The series taps into a fictional unit mandated by the International Criminal Court (ICC) to investigate cross-border crimes and ultimately bring global criminals to justice. Crossing Lines is set in the world's most exotic locales, where an elite team of eager cops work to solve the most notorious international crimes.

Crossing Lines - Netflix

Type: Scripted

Languages: English

Status: Ended

Runtime: 60 minutes

Premier: 2013-06-23

Crossing Lines - Level crossing - Netflix

A level crossing is an intersection where a railway line crosses a road or path at the same level, as opposed to the railway line crossing over or under using a bridge or tunnel. The term also applies when a light rail line with separate right-of-way or reserved track crosses a road in the same fashion. Other names include railway level crossing, grade crossing, road through railroad, railroad crossing, train crossing, and RXR (abbreviated).

Crossing Lines - Safety - Netflix

Trains have a much larger mass relative to their braking capability, and thus a far longer braking distance than road vehicles. With rare exceptions, trains do not stop at level crossings and rely on vehicles and pedestrians to clear the tracks in advance. Level crossings constitute a significant safety concern internationally. On average, each year around 400 people in the European Union and over 300 in the United States are killed in level crossing accidents. Collisions can occur with vehicles as well as pedestrians; pedestrian collisions are more likely to result in a fatality. Among pedestrians, young people (5–19 years), older people (60 years and over) and males are considered to be high risk users. As far as warning systems for road users are concerned, level crossings either have “passive” protection, in the form of various types of warning signs, or “active” protection, using automatic warning devices such as flashing lights, warning sounds, and barriers or gates. In the 19th century and for much of the 20th, a written sign warning “Stop, look, and listen” (or similar wording) was the sole protection at most level crossings. Today, active protection is widely available, and fewer collisions take place at level crossings with active warning systems. Modern radar sensor systems can detect if level crossings are free of obstructions as trains approach. These improve safety by not lowering crossing barriers that may trap vehicles or pedestrians on the tracks, while signalling trains to brake until the obstruction clears (however, they cannot prevent a vehicle from moving out onto the track once it's far too late for the locomotive to slow even slightly). At railway stations, a pedestrian level crossing is sometimes provided to allow passengers to reach other platforms in the absence of an underpass or bridge, or for disabled access. Where third rail systems have level crossings, there is a gap in the third rail over the level crossing, but this does not interrupt the power supply to trains since they have current collectors on multiple cars.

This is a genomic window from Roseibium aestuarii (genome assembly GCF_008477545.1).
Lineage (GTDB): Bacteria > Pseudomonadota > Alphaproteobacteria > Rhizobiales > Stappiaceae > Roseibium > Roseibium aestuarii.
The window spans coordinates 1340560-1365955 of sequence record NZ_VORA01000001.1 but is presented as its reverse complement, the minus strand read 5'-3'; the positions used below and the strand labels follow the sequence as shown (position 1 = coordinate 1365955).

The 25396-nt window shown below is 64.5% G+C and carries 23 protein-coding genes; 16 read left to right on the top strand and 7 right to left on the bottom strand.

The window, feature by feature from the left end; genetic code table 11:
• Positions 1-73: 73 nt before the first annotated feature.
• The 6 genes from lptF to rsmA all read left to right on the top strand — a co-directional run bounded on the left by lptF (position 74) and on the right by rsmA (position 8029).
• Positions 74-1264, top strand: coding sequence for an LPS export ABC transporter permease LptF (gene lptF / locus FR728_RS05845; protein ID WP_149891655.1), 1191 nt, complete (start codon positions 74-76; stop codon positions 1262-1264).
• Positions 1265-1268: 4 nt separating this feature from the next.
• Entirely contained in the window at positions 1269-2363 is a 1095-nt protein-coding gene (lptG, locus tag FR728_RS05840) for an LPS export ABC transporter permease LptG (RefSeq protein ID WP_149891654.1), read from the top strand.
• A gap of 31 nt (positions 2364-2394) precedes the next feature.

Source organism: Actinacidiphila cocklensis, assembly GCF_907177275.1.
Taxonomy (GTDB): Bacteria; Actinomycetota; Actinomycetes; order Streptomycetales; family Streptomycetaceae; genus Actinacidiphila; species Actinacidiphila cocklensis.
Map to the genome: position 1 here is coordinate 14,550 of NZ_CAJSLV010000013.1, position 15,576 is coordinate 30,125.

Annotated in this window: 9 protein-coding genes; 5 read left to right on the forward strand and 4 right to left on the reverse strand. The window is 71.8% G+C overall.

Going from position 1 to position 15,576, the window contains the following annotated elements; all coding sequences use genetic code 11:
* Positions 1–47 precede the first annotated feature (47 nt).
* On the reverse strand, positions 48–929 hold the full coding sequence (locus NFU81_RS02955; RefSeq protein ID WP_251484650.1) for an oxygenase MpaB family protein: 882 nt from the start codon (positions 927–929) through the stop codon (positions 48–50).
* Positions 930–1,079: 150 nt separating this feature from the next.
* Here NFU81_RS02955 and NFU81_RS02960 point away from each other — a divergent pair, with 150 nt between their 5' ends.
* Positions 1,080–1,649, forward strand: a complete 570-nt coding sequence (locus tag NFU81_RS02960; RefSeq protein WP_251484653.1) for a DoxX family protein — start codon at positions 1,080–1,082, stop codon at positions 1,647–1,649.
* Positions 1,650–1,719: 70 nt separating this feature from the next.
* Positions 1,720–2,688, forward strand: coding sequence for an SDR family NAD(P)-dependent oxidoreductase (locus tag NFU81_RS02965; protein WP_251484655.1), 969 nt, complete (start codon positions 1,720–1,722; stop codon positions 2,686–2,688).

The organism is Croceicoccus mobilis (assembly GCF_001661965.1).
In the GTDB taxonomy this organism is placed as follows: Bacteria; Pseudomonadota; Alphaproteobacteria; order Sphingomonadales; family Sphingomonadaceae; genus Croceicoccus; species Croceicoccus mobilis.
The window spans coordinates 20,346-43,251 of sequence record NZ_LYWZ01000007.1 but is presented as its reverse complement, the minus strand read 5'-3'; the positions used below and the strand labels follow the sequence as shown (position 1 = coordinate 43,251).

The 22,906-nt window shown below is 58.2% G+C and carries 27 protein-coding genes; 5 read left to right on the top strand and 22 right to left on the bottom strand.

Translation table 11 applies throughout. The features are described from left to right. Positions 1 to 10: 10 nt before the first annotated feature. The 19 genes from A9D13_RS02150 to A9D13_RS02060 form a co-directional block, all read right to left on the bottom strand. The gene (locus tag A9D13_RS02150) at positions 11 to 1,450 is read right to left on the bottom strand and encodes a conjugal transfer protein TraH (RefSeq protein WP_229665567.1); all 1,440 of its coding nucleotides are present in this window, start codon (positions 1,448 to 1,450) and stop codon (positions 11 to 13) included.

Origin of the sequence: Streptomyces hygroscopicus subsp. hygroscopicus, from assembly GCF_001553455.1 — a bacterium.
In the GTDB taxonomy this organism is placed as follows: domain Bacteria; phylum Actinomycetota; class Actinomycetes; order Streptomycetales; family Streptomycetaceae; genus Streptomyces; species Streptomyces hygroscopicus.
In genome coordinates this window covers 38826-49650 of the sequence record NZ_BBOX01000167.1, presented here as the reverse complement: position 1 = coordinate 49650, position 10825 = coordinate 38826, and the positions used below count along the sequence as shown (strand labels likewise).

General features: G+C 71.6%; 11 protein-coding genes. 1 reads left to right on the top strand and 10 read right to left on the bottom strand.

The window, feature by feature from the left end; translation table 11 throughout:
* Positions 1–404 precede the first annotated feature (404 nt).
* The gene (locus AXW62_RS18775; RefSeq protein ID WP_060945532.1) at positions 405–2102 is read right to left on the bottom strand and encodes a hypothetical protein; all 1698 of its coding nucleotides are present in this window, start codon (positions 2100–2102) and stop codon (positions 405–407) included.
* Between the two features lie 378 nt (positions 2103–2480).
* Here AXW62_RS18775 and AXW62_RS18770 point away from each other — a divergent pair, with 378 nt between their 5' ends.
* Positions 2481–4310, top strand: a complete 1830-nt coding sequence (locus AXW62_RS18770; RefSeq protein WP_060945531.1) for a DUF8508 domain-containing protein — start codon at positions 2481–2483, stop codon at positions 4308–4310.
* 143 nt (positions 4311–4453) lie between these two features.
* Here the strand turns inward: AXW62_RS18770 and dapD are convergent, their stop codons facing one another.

Crossing Lines - References - Netflix